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Energy Zappers 

1. Dehydration
Your extreme fatigue might be coming from hidden sources. Nixing these spirit-depleting factors from your life will automatically help reboot your verve.
It turns out that even moderate dehydration (which results in the loss of 3 percent of your body weight) can make you feel mentally sluggish and mess with your concentration. The next time you're feeling foggy or lightheaded, don't just assume you're in serious need of some food. Try downing a glass or two of water.

2. Cell Phones
Checking your cell before bed amps up brain activity, making it harder to doze off. Plus, any electronic gadget's artificial blue light can suppress the sleep hormone melatonin. A 2011 poll by the National Sleep Foundation found that 20 percent of people ages 19 to 29 are awakened by a call, text, or e-mail at least a few nights a week. Power it down well before bedtime.

3. Medication
Many drugs have veiled energy-sapping side effects. Chief among them are some classes of antidepressants and certain beta-blockers used to prevent migraines or treat high blood pressure. If you start a new med and feel more lethargic than usual, see doctor Bert for an alternative. (If there isn't one, take your dose right before bed.)

 4. Overtraining
While working out zaps the stress hormone cortisol, prolonged sweat sessions--like, for example, regularly running for more than 30 minutes at a steady rate--can actually rev cortisol production. Interval training (bursts of intense activity) combined with strength training (free-weight and body-weight moves) helps keep cortisol in check.

5. Low Iron
The mineral shuttles oxygen around your body and removes waste from your cells. If you're not getting around 18 milligrams a day, your body struggles to function properly and you can feel worn out; low iron levels in your diet can cause iron deficiency anemia. If you feel sluggish, call our office and ask for a simple blood test to see if you should be taking a supplement. 

For more information please call our office at 786-360-6355 

The Stress of Life

Chiropractic Care and Stress Reduction

Regular chiropractic care is a necessary component of any program designed to help a person reduce the effects of stress in his or her life. Chiropractic care provides the direct action required to intervene in the vicious circle of stress-musculoskeletal aches and pains-more stress.

By helping restore balance within your spinal column and your nerve system, regular chiropractic care helps remove mechanical causes of stress within muscles and joints throughout your body. Life's daily stresses now encounter a body that is healthier and more resilient. The result is greater tolerance for the stresses of the day and an overall enhanced and improved outlook. Your chiropractor is an experienced in stress management and can help you create a stress-reduction program that will work for you.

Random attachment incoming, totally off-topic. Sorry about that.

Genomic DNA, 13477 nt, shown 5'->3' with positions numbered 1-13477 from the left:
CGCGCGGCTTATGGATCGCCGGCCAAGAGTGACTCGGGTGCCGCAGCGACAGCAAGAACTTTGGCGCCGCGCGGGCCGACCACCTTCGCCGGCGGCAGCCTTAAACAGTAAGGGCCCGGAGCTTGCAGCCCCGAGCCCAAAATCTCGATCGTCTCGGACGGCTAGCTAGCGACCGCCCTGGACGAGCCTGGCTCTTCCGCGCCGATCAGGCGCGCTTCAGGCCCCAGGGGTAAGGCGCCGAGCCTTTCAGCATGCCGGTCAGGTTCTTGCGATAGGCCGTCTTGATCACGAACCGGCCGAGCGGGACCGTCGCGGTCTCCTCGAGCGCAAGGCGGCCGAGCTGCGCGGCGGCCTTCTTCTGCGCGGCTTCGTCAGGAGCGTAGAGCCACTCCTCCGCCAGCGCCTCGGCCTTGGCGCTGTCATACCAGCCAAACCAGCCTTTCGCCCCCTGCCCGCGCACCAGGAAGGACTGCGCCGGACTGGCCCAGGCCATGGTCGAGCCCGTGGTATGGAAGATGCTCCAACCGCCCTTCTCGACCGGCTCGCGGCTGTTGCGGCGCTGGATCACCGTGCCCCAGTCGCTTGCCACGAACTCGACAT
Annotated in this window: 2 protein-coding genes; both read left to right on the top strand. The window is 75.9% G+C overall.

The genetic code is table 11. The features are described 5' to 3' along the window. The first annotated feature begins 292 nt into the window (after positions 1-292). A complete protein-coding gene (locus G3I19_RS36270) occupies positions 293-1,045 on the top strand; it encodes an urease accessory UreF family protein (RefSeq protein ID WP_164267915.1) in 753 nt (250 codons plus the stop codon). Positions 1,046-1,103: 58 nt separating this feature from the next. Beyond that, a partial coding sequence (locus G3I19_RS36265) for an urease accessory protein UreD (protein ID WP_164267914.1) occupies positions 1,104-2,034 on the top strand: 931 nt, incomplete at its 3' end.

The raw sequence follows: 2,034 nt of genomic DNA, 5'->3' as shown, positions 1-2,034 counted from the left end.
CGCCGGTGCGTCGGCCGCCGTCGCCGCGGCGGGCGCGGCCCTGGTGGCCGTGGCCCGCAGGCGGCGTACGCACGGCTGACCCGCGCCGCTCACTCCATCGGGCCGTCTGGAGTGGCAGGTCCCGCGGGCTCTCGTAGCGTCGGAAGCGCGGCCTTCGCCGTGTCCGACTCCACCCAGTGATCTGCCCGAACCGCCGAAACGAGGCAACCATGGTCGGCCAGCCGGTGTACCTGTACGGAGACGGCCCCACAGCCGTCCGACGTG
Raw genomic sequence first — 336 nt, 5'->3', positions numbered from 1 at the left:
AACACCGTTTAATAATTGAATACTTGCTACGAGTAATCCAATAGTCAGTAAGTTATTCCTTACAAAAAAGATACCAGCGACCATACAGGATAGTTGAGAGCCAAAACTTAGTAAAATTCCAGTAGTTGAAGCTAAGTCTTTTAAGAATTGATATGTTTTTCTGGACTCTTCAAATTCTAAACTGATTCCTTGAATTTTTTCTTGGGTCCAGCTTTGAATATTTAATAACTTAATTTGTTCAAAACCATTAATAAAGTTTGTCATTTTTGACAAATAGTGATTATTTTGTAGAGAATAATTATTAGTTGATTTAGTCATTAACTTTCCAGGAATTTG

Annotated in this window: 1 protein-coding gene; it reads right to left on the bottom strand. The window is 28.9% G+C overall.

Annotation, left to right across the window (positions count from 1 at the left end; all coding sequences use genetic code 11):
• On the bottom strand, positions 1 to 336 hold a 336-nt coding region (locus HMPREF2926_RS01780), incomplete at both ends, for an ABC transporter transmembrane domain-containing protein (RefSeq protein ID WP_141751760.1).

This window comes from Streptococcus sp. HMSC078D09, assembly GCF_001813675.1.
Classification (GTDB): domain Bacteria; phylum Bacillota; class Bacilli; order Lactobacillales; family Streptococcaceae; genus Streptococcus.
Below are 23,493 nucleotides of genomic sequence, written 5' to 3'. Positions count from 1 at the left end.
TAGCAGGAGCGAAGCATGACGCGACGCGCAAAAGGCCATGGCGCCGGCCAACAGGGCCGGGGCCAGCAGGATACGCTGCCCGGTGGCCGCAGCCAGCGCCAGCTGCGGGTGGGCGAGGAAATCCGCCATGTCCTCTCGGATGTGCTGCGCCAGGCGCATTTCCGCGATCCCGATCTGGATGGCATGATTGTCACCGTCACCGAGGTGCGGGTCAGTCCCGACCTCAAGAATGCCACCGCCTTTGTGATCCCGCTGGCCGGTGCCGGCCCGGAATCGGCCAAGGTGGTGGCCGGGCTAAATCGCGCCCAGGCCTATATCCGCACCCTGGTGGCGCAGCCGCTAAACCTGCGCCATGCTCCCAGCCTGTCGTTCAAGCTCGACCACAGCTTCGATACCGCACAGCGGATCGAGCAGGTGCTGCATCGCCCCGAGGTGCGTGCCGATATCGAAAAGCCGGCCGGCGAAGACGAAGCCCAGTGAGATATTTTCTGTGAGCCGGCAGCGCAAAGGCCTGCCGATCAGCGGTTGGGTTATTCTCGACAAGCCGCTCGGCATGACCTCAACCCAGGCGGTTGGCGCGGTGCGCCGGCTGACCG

"The Stress of Life" is a perennial bestseller by Hans Selye, written in 1956. Selye almost single-handedly introduced the notion of stress into the worldwide consciousness. By doing so, Selye changed the way we think about ourselves, our values, and how we conduct our lives.

As Selye observed, stress is a double-edged sword. Many types of stress are good for people, both physiologically and personally. For example, Wolff's law states that bone will remodel (build more bone) along lines of mechanical stress. In other words, bone becomes stronger when it is subjected to physical loads. The physiological stress of weight-bearing exercise such as walking, running, and strength training helps prevent osteoporosis by making bone denser and more resilient. From a psychological perspective, the great German philosopher, Friedrich Nietzsche, famously stated in "Twilight of the Idols" (1888), "What does not destroy me, makes me stronger." Apparently, Nietzsche (writing in the 19th century) was far ahead of Selye in pointing to the benefits (and dangers) of stress.

Life is filled with "good" stresses. A new love relationship, a new job, or a new baby may all provide great personal happiness and the experience of fulfillment and satisfaction. But each circumstance may also place new demands on us, calling on us to be and do much more than that of which we had previously thought ourselves capable. A person may develop all sorts of adaptive responses in attempts to cope with life's new requirements, but most of these adaptations are themselves stress-producing. Over time the adaptations become habits, stress becomes a day-by-day experience, and a host of physiological and psychological disorders and syndromes may appear.1,2 High blood pressure, diabetes, overweight/obesity, arthritis, insomnia, and depression may all be considered as long-term maladaptive responses to stress.3

Muscular aches and pains, muscle spasms, and headaches are common physiological responses to ongoing stress. A vicious circle develops in which stress leads to muscle tightness, which constricts blood vessels, which leads to headaches, which leads to more muscle tightness, more pain, and even more stress. One's day seems to become filled with stress and stress reactions. The good news is that means of ending these vicious circles of stress are available. Present time consciousness, regular exercise and a healthy diet, sufficient rest, and regular chiropractic care comprise a powerful tool kit for restoring balance in one's life.

1Wu EL, et al: Increased risk of hypertension in patients with major depressive disorder: a population-based study. J Psychosom Res 73(3):169-174, 2012

2Hristova MG: Metabolic syndrome - From the neurotrophic hypothesis to a theory. Med Hypotheses 2013 July 27 [Epub ahead of print]

3Martocchia A, et al: Targets of anti-glucocorticoid therapy for stress-related diseases. Recent Pat CNS Drug Discov 8(1):79-87, 2013